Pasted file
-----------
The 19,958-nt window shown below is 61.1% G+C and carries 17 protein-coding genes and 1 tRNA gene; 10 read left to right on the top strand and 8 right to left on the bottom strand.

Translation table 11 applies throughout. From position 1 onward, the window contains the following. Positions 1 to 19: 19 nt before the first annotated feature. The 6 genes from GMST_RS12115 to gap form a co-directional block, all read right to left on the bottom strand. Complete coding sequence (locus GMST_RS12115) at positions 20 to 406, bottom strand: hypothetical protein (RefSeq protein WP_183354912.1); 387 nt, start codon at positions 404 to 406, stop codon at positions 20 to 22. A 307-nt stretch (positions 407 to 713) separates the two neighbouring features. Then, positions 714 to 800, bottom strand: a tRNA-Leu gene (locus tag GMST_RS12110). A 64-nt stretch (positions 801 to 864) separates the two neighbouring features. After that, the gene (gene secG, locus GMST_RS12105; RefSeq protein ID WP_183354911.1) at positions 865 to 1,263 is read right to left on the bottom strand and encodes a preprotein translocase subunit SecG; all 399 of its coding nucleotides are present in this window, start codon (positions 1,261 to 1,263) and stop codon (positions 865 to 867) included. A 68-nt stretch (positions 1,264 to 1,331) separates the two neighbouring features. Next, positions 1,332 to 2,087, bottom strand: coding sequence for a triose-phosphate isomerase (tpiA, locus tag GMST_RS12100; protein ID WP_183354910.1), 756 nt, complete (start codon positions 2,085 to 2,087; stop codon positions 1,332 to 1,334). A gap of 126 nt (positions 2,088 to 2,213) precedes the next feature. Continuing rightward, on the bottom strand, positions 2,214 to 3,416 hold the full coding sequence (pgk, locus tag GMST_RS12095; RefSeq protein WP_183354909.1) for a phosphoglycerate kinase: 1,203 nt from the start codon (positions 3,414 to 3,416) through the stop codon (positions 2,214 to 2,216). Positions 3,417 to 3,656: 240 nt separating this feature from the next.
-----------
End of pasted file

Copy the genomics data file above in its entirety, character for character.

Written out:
The 19,958-nt window shown below is 61.1% G+C and carries 17 protein-coding genes and 1 tRNA gene; 10 read left to right on the top strand and 8 right to left on the bottom strand.

Translation table 11 applies throughout. From position 1 onward, the window contains the following. Positions 1 to 19: 19 nt before the first annotated feature. The 6 genes from GMST_RS12115 to gap form a co-directional block, all read right to left on the bottom strand. Complete coding sequence (locus GMST_RS12115) at positions 20 to 406, bottom strand: hypothetical protein (RefSeq protein WP_183354912.1); 387 nt, start codon at positions 404 to 406, stop codon at positions 20 to 22. A 307-nt stretch (positions 407 to 713) separates the two neighbouring features. Then, positions 714 to 800, bottom strand: a tRNA-Leu gene (locus tag GMST_RS12110). A 64-nt stretch (positions 801 to 864) separates the two neighbouring features. After that, the gene (gene secG, locus GMST_RS12105; RefSeq protein ID WP_183354911.1) at positions 865 to 1,263 is read right to left on the bottom strand and encodes a preprotein translocase subunit SecG; all 399 of its coding nucleotides are present in this window, start codon (positions 1,261 to 1,263) and stop codon (positions 865 to 867) included. A 68-nt stretch (positions 1,264 to 1,331) separates the two neighbouring features. Next, positions 1,332 to 2,087, bottom strand: coding sequence for a triose-phosphate isomerase (tpiA, locus tag GMST_RS12100; protein ID WP_183354910.1), 756 nt, complete (start codon positions 2,085 to 2,087; stop codon positions 1,332 to 1,334). A gap of 126 nt (positions 2,088 to 2,213) precedes the next feature. Continuing rightward, on the bottom strand, positions 2,214 to 3,416 hold the full coding sequence (pgk, locus tag GMST_RS12095; RefSeq protein WP_183354909.1) for a phosphoglycerate kinase: 1,203 nt from the start codon (positions 3,414 to 3,416) through the stop codon (positions 2,214 to 2,216). Positions 3,417 to 3,656: 240 nt separating this feature from the next.